Edited by Irina A. Sekerina, Lauren Spradlin and Virginia Valian
[Studies in Bilingualism 57] 2019
► pp. 161–180
Chapter 11. Effects of dense code-switching on executive control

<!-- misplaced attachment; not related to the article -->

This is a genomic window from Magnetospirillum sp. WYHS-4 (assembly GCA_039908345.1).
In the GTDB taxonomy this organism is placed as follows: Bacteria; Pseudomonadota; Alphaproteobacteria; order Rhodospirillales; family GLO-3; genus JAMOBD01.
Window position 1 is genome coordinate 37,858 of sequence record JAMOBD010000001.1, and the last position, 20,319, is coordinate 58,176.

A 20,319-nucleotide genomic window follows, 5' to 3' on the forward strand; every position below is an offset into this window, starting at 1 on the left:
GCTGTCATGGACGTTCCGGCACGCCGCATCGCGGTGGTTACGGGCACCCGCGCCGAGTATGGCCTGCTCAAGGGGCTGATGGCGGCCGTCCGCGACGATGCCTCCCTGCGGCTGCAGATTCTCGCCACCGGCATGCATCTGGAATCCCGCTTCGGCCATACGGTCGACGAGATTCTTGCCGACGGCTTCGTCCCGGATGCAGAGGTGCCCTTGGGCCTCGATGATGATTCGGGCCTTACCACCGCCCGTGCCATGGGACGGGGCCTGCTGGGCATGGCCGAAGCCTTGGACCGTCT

Bilingualism is reported to re-structure executive control networks, but it remains unknown which aspects of the bilingual experience cause this modulation. This study explores the impact of three code-switching types on executive functions: (1) alternation, (2) insertion, and (3) dense code-switching or congruent lexicalization. Current models hypothesize that different code-switching types challenge different aspects of the executive system because they vary in the extent and scope of language separation. Two groups of German-English bilinguals differing in dense code-switching frequency participated in a flanker task under conditions varying in degree of trial-mixing and resulting demands to conflict monitoring. Bilinguals engaging in more dense code-switching showed inhibitory advantages in the condition requiring most conflict monitoring. Moreover, dense code-switching frequency correlated positively with monitoring skills. This suggests that dense code-switching is a key experience shaping bilinguals’ executive functioning and highlights the importance of controlling for participants’ code-switching habits in bilingualism research.